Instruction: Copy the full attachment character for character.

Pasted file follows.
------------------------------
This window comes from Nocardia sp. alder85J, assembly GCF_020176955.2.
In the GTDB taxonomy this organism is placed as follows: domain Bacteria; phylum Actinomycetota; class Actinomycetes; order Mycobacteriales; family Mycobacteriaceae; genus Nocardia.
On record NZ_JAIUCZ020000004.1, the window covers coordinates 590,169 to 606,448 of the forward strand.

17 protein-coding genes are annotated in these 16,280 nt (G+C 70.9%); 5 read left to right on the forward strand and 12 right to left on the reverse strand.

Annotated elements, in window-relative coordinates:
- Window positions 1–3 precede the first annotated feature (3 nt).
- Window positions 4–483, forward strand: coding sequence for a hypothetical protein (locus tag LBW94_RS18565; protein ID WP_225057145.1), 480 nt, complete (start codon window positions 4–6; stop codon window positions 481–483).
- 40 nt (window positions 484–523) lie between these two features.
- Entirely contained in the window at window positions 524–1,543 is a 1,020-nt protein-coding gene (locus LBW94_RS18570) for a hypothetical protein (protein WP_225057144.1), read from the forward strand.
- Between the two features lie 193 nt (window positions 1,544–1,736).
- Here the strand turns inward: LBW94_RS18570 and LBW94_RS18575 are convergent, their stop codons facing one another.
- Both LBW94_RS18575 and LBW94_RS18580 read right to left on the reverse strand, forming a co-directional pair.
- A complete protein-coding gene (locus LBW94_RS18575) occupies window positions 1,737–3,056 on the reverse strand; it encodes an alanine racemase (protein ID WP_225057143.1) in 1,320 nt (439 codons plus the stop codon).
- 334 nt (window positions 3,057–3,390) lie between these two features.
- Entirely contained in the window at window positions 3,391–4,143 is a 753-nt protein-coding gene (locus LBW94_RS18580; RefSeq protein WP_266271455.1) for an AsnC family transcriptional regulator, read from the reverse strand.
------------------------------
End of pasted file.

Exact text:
This window comes from Nocardia sp. alder85J, assembly GCF_020176955.2.
In the GTDB taxonomy this organism is placed as follows: domain Bacteria; phylum Actinomycetota; class Actinomycetes; order Mycobacteriales; family Mycobacteriaceae; genus Nocardia.
On record NZ_JAIUCZ020000004.1, the window covers coordinates 590,169 to 606,448 of the forward strand.

17 protein-coding genes are annotated in these 16,280 nt (G+C 70.9%); 5 read left to right on the forward strand and 12 right to left on the reverse strand.

Annotated elements, in window-relative coordinates:
- Window positions 1–3 precede the first annotated feature (3 nt).
- Window positions 4–483, forward strand: coding sequence for a hypothetical protein (locus tag LBW94_RS18565; protein ID WP_225057145.1), 480 nt, complete (start codon window positions 4–6; stop codon window positions 481–483).
- 40 nt (window positions 484–523) lie between these two features.
- Entirely contained in the window at window positions 524–1,543 is a 1,020-nt protein-coding gene (locus LBW94_RS18570) for a hypothetical protein (protein WP_225057144.1), read from the forward strand.
- Between the two features lie 193 nt (window positions 1,544–1,736).
- Here the strand turns inward: LBW94_RS18570 and LBW94_RS18575 are convergent, their stop codons facing one another.
- Both LBW94_RS18575 and LBW94_RS18580 read right to left on the reverse strand, forming a co-directional pair.
- A complete protein-coding gene (locus LBW94_RS18575) occupies window positions 1,737–3,056 on the reverse strand; it encodes an alanine racemase (protein ID WP_225057143.1) in 1,320 nt (439 codons plus the stop codon).
- 334 nt (window positions 3,057–3,390) lie between these two features.
- Entirely contained in the window at window positions 3,391–4,143 is a 753-nt protein-coding gene (locus LBW94_RS18580; RefSeq protein WP_266271455.1) for an AsnC family transcriptional regulator, read from the reverse strand.